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Respiratory viruses are considered to be one of the main triggers of asthma exacerbations in children. Exposure to nitrogen dioxide (NO2), a common environmental pollutant, has been linked to respiratory symptoms in both children and adults. Whether high individual exposure to NO2 increases the severity of asthma exacerbations caused by common viruses remains unclear.
This prospective study looked at 114 asthmatic children, all living in non-smoking homes, between the ages of 8 and 11 years. Participants recorded upper and lower respiratory tract symptoms and peak flow measurements for up to 13 months. In addition, weekly personal NO2 exposure was measured with the aid of diffusion tubes kept on clothing during the day. At the onset of a respiratory tract illness nasal aspirates were taken which were subsequently screened for common viruses plus atypical bacteria. For all viruses together and respiratory syncytial virus alone, significant increases in respiratory tract symptoms were associated with a greater exposure to NO2 in the week before infection. In terms of reduction in peak flow, there was an association with greater NO2 exposure in the week before infection with picornavirus alone.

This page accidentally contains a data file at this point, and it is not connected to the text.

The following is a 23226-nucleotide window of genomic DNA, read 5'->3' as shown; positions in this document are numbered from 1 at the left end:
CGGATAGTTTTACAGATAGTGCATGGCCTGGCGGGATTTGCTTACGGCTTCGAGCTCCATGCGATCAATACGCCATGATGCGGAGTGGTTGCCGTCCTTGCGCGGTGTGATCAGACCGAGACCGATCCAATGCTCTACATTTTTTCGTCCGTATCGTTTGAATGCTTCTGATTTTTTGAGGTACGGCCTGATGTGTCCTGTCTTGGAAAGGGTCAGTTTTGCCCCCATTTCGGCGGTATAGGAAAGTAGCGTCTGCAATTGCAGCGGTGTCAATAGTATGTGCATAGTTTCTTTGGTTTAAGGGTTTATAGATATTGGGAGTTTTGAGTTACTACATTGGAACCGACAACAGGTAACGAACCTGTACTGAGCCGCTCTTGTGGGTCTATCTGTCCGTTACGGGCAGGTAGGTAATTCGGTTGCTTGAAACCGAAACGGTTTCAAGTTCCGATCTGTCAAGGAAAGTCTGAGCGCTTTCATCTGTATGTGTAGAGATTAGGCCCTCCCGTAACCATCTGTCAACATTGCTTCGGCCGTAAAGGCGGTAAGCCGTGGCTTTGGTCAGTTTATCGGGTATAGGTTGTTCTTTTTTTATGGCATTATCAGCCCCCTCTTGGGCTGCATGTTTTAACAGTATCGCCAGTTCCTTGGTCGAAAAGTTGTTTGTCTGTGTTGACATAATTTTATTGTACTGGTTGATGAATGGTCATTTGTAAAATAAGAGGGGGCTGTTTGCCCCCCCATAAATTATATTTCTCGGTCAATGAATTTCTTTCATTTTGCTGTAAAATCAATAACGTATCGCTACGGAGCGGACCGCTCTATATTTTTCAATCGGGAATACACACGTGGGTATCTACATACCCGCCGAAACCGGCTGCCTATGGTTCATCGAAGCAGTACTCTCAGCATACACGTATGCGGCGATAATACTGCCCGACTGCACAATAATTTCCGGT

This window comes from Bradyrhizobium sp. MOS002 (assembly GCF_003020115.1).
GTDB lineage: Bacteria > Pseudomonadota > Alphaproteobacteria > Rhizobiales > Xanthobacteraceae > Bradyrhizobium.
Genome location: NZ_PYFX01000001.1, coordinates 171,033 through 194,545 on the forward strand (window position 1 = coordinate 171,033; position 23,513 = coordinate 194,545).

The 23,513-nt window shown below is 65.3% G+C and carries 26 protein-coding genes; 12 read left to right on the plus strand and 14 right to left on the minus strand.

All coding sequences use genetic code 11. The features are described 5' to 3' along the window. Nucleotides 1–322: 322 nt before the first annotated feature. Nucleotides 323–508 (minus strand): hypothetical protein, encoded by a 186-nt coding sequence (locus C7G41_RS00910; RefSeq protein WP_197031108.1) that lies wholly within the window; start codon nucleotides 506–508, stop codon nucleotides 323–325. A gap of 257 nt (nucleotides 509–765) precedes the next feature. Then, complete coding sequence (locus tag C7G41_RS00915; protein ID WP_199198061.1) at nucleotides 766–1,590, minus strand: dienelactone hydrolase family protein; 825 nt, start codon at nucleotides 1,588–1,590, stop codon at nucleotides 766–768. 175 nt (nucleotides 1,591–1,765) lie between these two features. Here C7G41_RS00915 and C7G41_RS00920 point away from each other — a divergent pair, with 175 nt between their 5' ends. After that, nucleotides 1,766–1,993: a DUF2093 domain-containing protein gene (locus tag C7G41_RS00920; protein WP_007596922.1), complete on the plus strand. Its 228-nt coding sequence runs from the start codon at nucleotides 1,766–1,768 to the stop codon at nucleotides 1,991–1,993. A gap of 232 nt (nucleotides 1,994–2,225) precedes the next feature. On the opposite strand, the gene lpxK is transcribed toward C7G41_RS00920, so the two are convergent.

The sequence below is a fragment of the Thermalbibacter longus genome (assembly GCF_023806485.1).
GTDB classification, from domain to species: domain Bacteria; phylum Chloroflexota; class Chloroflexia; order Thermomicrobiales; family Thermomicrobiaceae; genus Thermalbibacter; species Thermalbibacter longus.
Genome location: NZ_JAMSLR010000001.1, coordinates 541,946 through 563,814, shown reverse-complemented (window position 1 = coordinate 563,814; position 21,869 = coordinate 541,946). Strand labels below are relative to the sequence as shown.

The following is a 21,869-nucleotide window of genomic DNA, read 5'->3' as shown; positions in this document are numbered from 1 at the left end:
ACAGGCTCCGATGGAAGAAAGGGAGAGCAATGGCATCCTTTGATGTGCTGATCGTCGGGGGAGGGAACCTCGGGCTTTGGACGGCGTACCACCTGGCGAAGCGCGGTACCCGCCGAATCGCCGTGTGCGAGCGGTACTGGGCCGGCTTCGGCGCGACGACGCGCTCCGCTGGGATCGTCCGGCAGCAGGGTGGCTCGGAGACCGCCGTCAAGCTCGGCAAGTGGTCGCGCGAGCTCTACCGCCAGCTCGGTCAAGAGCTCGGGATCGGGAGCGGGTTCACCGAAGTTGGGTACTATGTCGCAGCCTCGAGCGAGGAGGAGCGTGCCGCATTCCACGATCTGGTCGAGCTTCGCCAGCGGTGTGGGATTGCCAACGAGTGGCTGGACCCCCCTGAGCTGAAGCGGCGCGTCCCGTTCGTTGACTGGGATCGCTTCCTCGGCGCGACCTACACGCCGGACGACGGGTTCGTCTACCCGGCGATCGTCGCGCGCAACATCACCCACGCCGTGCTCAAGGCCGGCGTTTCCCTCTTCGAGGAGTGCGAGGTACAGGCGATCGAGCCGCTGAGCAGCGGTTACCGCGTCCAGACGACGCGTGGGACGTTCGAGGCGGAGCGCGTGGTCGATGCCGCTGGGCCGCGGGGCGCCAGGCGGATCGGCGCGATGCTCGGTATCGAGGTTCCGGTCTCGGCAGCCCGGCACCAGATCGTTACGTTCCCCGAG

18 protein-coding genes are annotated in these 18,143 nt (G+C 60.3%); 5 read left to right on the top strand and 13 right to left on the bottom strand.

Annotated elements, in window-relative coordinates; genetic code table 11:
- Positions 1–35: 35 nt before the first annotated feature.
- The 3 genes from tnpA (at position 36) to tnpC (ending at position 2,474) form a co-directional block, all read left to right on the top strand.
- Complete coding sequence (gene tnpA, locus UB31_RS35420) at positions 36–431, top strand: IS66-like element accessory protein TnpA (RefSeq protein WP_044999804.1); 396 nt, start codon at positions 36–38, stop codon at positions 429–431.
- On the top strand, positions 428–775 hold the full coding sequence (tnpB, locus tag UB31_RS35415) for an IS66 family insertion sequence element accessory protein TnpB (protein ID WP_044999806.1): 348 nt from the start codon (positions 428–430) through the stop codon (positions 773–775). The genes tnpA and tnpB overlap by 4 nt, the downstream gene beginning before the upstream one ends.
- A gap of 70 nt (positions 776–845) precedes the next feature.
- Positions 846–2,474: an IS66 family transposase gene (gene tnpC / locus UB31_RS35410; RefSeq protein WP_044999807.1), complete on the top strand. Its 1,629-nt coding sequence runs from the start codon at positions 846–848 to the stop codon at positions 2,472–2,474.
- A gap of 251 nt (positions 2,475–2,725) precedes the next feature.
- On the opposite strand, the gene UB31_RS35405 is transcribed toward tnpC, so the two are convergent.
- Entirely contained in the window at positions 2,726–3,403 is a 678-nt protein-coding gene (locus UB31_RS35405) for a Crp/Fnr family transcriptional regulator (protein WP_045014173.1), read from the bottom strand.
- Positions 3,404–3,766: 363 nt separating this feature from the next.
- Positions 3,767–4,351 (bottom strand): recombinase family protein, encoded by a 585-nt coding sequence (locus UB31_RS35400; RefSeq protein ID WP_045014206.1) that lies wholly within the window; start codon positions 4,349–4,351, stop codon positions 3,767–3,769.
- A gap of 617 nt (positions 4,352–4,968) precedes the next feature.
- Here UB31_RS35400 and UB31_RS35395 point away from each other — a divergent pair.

This study concluded that high personal exposure to NO2 may be associated with an increase in the severity of virus induced asthma exacerbations. These findings should make the medical, scientific, and political communities aware of potential health and financial benefits when air pollution measures are employed.
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